One of the shows that shaped me is Movie Magic. It may have been the start of Reactive. Most of the episodes were a lot of fun and informative to boot. Some of them were not as much fun, but still informative.
This may have been the first time I ever came across a CNC machine, which was used to carve the detail work on Ra's sarcophagus for the original Stargate film. At the age of 13, how could I *not* have been taken by this wicked piece of tech. I added it to the mental want list. Since 1994, when the episode aired, the hobbyist DIY movement has morphed into the Maker movement. Technology that turns 2D into 3D continues to become increasingly inexpensive. Autodesk launched 123D, which is a free 3D design app. Microcontrollers are ubiquitous for those who know to look for them.
The tech that turns those design files into solid, actual protoypes and projects have absolutely plummeted in price due to the cult of Makerdom and economies of scale. While printing seems to be the darling of Makers, something that is undeniable is that final concepts are almost always produced with subtractive practices, like CNC milling, rather than additive methods, like 3D printing.
It was time to get a CNC for the shop. For the unaquainted, a CNC machine does exactly what you see in the video. The basic setup is a router mounted to the moving gantry of a Cartesian robot; a robot that moves in the X, Y and Z planes. By converting the design file into code that the robot understands, the router tip removes material from your blank and keeps going until all that's left is a solid representation of your digital design.
There are caveats, of course. With the basic X, Y and Z setup, generally called a 3-axis CNC, the cutting envelope (the box in which material can be placed and cut) is considered to be 2.5 axis. The distinction means that what you carve can't have undercuts. There are 5 and 6-axis machines that allow the router itself to pivot. A full machine has an A, B and C axis in addition to X, Y, and Z. These full machines haven't gotten to consumer level pricing as yet. What's important here is that all CNC tech has been cut to decimal costs compared to where they used to be. The machine in the video, speculatively, cost well over a hundred-grand. While it was notably large, similar tech can now be had for a round a thousand. Stretching it to the size and power capable of cutting out Ra's resting place may double the price.
The brilliance is not only speed, but the intelligence of the machine. What I mean by that, or rather the software with which we control, is the capacity to potentially do an entire project with only one router bit or or endmill. This is the brilliance of Computer Numeric Control. Knowing that you have a flat bottomed bit one-eighth inch in diameter, the machine will be able to cut any bull nose, recess, groove, slot, channel, relief or profile so long as all the detail is at or larger than one-eighth inch. Consider the implications just for furniture work. Instead of swapping bit after bit and repositioning and clamping work pieces, one bit is smart enough to go precisely where it needs to and make as many passes as are required in order to make the carving.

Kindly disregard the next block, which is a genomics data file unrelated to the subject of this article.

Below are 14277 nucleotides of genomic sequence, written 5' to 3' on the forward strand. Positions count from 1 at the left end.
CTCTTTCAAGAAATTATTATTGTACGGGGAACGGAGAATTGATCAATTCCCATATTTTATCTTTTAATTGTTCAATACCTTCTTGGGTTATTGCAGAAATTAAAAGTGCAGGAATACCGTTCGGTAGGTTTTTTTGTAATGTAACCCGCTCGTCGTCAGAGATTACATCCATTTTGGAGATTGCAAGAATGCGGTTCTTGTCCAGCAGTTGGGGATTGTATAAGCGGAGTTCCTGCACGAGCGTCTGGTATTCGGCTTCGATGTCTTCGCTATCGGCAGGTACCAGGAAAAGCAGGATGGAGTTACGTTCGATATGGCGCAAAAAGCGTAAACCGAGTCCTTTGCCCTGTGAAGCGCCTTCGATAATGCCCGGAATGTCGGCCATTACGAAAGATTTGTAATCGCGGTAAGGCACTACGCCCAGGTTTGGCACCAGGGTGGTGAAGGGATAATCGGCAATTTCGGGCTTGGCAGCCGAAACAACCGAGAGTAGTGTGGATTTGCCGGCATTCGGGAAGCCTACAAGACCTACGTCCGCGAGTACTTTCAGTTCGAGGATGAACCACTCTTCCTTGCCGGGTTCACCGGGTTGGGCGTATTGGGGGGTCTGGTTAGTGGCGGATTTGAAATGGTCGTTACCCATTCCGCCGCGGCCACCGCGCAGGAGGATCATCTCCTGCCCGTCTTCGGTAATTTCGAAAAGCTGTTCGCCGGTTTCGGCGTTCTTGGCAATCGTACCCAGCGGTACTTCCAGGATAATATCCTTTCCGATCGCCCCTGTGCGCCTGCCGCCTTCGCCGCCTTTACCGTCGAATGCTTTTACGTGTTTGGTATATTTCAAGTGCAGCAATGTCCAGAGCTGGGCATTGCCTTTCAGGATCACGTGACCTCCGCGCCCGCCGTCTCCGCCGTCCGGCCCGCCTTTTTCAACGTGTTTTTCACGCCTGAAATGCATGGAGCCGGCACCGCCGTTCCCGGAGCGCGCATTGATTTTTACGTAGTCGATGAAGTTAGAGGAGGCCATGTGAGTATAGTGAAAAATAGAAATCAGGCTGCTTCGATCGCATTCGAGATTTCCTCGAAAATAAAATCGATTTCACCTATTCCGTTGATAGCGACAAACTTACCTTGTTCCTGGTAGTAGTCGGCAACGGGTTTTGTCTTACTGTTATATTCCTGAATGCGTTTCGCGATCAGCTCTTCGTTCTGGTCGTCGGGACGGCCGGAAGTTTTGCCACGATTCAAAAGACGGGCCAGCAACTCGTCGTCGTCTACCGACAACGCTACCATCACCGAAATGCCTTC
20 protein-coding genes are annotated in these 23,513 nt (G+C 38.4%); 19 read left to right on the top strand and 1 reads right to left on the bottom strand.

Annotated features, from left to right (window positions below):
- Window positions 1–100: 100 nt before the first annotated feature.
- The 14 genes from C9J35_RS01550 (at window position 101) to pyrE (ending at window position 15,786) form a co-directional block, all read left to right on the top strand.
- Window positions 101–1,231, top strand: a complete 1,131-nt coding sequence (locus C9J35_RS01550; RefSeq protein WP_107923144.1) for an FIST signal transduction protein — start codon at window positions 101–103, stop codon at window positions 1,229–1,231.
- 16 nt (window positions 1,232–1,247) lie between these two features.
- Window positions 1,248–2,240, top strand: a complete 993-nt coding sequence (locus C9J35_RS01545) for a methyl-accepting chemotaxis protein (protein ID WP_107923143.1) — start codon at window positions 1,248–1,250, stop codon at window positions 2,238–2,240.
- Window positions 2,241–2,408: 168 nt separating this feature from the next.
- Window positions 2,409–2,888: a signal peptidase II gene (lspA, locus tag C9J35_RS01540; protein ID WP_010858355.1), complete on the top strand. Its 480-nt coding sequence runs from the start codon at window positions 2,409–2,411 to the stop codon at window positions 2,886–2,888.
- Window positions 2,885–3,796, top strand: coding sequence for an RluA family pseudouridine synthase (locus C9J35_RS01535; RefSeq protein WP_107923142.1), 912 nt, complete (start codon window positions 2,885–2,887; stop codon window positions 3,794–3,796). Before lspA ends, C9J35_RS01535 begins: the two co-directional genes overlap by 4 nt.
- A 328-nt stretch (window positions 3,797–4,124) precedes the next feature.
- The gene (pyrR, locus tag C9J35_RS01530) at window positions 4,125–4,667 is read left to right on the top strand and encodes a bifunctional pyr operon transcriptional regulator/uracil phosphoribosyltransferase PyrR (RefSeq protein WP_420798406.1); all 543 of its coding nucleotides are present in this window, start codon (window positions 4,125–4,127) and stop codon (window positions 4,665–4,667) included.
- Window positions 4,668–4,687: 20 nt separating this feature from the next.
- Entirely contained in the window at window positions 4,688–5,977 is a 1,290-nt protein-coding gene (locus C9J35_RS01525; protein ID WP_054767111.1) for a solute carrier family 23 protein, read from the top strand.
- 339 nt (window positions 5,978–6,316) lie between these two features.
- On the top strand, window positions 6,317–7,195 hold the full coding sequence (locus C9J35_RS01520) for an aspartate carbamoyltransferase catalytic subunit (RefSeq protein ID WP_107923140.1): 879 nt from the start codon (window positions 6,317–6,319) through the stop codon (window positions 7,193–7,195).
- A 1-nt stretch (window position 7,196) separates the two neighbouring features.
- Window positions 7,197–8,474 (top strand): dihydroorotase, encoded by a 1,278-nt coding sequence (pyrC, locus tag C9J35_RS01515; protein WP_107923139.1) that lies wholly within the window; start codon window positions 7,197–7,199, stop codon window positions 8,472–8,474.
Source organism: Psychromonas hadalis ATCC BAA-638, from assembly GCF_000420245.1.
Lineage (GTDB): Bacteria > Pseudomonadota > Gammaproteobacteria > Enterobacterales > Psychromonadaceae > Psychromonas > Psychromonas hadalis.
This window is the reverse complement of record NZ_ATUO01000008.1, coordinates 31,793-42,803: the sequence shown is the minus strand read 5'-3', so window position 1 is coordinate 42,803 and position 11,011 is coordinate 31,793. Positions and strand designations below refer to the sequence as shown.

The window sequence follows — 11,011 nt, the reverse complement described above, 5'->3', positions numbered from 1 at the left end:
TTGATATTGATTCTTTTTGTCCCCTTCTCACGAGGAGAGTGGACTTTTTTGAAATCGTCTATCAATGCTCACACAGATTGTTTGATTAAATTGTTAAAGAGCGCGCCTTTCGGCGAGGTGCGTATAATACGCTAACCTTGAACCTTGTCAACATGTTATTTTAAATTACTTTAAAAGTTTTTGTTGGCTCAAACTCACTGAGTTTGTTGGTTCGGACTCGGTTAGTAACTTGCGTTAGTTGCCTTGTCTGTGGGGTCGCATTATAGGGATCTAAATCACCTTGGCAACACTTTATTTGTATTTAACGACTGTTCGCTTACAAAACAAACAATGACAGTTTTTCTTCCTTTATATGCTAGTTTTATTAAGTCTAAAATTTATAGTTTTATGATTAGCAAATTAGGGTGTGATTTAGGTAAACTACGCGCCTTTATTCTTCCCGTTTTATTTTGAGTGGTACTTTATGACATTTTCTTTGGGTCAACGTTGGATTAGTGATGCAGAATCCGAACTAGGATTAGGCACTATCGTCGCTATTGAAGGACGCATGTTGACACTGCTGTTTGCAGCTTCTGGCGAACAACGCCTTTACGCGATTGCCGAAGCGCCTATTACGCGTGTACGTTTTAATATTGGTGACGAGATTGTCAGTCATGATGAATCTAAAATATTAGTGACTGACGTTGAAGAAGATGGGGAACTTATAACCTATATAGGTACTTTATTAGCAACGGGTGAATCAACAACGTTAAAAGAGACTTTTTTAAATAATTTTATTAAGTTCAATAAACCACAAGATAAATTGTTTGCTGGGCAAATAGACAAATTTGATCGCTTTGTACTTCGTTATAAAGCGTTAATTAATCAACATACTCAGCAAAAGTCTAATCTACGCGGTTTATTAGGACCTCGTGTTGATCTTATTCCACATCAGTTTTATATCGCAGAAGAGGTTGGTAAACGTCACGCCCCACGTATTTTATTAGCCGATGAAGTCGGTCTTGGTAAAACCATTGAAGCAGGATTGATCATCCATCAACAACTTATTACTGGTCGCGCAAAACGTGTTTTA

On our path to being able to easily construct shape, and believing that the ultimate finish for any project is a subtractive method, I got swept up in the wave of CNC construction. Luckily, everyone benefits.
The first shop machine acquired was a small unit. The drive electronics on this one are actually based on the Arduino microcontroller platform that has become so popular in hobby, art and and most every Maker circle. It is capable of sending signals in the correct format to run the motors. Those signals are then tremendously amplified by integrated circuits (chips) that are designed to send power to the motors to then move the router where it needs to be.
Unfortunately, this minor task has turned in to an obsession. When the kit was purchased, it lacked electronics. It was just a sliding gantry with no control. Our preferred driver board solution was no where to be seen. It had been produced in small quantities and was then no longer available anywhere. This was a serious hit to the plan, since the mechanical bits had already been ordered. Lesson learned: buy the complicated parts first.
Turns out the control board was an open source project created by Bart Dring at buildlog.net. He was good enough to make the files available. I took the file, made some small tweaks, thickened up the copper on the board to better handle the heat and power, and asked Bart for permission to sell them. I was granted it. I also offered him a percentage of the sales and he agreed to accept a more than fair (to me) amount. With that in the bag, production began. They are now available on the shop page.
This is really where the site gained its mission from. If the capacity is there to turn ideas people have in their heads into actual objects they can hold, then giving access to that capacity to as many people as possible is incredibly important. Who knows who the next Dean Kamen will be? Or Henry Ford, Tesla, or Musk.
As the state of invention increasingly gets refined, more exacting prototypes are required. Not only do they match precisely what is needed, but things designed in digital 3D space also reduce waste and time spent finishing in actual 3D space. Routers and printers are a tremendous boon to the stage property niche, but they are a world-changer far beyond that.
To see the work we are currently doing in this field check out
our storefront where we have electronic controls for hobby CNC setups